Group training offers benefits that online or one-on-one training cannot… and yet these benefits are almost never measured.

Team Development Benefits Of Group Training

Passion, Pride, Collaboration, Retention are just a few. There are great benefits of group training that extend far beyond the information being taught; some of the benefits of group training include:

  • Everyone hears the same message, feels the same energy and participates in reaching the objectives.
  • Employees who experience group training teach each other as they share experiences and stories.
  • As employees share stories and discuss possible solutions they also explore organizational values and goals.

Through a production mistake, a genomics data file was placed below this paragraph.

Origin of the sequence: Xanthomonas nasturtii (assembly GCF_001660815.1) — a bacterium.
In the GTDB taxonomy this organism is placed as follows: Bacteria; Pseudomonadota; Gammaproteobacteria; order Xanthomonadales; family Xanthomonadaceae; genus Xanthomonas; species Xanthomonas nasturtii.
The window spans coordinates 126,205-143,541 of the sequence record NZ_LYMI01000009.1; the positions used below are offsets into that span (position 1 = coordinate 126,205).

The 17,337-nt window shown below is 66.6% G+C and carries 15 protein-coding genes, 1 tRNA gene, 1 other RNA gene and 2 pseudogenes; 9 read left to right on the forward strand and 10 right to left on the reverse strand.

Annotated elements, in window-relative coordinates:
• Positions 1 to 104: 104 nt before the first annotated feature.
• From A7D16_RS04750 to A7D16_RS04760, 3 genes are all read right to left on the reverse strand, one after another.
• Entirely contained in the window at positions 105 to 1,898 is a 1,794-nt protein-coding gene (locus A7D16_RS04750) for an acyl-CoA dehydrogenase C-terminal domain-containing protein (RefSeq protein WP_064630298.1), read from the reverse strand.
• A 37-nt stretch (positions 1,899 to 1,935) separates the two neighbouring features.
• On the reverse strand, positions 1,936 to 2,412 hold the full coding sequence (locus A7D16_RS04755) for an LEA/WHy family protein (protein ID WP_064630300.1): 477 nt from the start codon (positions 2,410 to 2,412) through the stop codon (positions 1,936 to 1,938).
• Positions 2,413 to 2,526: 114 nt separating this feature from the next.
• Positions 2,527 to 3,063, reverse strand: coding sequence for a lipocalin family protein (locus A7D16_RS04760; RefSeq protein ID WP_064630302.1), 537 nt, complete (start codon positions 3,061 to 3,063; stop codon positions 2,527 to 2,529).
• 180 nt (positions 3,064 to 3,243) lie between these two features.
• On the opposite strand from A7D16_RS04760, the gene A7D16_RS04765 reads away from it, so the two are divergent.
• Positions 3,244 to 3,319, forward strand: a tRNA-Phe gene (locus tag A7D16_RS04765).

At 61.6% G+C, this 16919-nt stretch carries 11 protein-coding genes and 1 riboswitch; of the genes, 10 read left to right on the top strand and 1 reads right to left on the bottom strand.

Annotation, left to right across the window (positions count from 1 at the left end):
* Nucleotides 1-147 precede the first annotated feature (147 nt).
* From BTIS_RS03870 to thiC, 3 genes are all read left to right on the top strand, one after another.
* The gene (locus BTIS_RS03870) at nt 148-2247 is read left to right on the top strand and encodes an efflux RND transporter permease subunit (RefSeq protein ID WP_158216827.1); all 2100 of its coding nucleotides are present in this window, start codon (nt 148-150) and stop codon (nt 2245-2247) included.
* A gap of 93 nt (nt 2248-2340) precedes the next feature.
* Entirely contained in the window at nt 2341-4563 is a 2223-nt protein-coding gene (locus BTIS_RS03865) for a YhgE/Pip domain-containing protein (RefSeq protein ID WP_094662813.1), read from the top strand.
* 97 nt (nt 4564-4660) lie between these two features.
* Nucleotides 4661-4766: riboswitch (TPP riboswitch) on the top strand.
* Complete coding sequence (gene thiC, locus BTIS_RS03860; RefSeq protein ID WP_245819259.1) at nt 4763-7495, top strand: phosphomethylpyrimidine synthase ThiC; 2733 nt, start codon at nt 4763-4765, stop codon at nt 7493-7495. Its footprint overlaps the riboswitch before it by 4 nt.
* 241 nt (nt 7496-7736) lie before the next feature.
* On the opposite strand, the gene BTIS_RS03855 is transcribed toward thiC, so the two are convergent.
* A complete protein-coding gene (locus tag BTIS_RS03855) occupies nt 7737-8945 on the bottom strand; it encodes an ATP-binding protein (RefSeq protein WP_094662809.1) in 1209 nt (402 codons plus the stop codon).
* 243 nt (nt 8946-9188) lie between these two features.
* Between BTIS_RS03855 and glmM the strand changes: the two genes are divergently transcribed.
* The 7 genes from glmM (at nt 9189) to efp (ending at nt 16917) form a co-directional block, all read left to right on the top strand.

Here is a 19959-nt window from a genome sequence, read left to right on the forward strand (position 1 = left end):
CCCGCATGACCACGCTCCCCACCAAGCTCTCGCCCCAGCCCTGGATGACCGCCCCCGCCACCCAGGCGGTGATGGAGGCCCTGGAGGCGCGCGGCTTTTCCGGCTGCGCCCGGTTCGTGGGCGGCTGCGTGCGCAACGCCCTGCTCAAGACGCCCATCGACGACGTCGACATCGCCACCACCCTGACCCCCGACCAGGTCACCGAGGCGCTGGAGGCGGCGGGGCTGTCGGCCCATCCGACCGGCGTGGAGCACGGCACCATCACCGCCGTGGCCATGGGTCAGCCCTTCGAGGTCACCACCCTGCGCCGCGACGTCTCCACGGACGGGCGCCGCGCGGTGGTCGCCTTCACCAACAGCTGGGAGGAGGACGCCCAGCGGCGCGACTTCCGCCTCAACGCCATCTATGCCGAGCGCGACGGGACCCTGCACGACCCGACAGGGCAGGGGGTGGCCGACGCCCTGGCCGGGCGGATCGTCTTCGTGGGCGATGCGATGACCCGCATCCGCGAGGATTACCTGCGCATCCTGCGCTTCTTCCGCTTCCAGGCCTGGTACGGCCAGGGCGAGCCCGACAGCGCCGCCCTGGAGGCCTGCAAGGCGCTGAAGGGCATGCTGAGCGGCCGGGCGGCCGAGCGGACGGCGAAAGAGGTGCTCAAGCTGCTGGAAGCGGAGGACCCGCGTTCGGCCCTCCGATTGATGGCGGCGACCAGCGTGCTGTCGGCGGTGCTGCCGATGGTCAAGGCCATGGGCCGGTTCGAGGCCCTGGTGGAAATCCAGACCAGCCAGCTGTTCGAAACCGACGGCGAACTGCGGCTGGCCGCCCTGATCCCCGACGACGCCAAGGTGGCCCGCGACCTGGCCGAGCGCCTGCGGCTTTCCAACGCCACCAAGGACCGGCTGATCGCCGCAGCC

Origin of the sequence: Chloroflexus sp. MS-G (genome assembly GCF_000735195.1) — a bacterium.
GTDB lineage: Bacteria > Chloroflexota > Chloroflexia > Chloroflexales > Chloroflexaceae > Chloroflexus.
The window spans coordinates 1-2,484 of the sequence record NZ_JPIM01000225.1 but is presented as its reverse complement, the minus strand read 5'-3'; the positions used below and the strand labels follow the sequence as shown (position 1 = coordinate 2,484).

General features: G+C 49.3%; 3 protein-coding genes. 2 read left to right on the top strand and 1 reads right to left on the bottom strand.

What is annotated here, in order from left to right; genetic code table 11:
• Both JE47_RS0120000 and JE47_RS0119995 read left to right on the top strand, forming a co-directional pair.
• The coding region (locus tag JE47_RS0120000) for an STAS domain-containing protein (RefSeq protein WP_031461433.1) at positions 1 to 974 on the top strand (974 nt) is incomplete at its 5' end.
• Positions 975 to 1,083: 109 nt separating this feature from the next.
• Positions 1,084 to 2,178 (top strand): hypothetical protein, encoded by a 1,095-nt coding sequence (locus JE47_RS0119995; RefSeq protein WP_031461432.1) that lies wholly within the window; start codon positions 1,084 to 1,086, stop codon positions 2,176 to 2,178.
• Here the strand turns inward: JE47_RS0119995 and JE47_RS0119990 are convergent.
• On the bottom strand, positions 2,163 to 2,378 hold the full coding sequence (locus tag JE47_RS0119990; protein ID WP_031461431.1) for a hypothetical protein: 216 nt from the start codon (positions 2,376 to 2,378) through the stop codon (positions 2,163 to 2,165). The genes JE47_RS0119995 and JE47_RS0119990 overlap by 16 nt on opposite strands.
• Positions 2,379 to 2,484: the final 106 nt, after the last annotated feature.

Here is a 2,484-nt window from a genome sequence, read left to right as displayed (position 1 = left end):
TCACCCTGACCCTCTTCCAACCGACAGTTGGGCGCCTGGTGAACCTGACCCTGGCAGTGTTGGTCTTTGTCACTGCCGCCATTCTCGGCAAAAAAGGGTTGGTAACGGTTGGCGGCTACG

• Participants build camaraderie as they collaborate on exercises, share frustrations and a-ha moments.
  • When everyone is back to work, group training lets employees mentor each other as each integrates their newly learned best practices. This is both motivating and supports retention.
  • Fun – Yes, fun. Fun training is one of the best ways employees stay focused and remember new information.
  • Collaboration increases job satisfaction and employee loyalty which reduces employee turnover.

One of the key motivators for employees – especially Millennials and the emerging Gen Z is to form friendly bonds at work and to collaborate. In general, Millennials and Gen Z  are natural collaborators and excel in learning environments. The idea is to train them well enough so they can leave… but because in most cases that is the best way to get them to stay… for more than a year.

Conclusion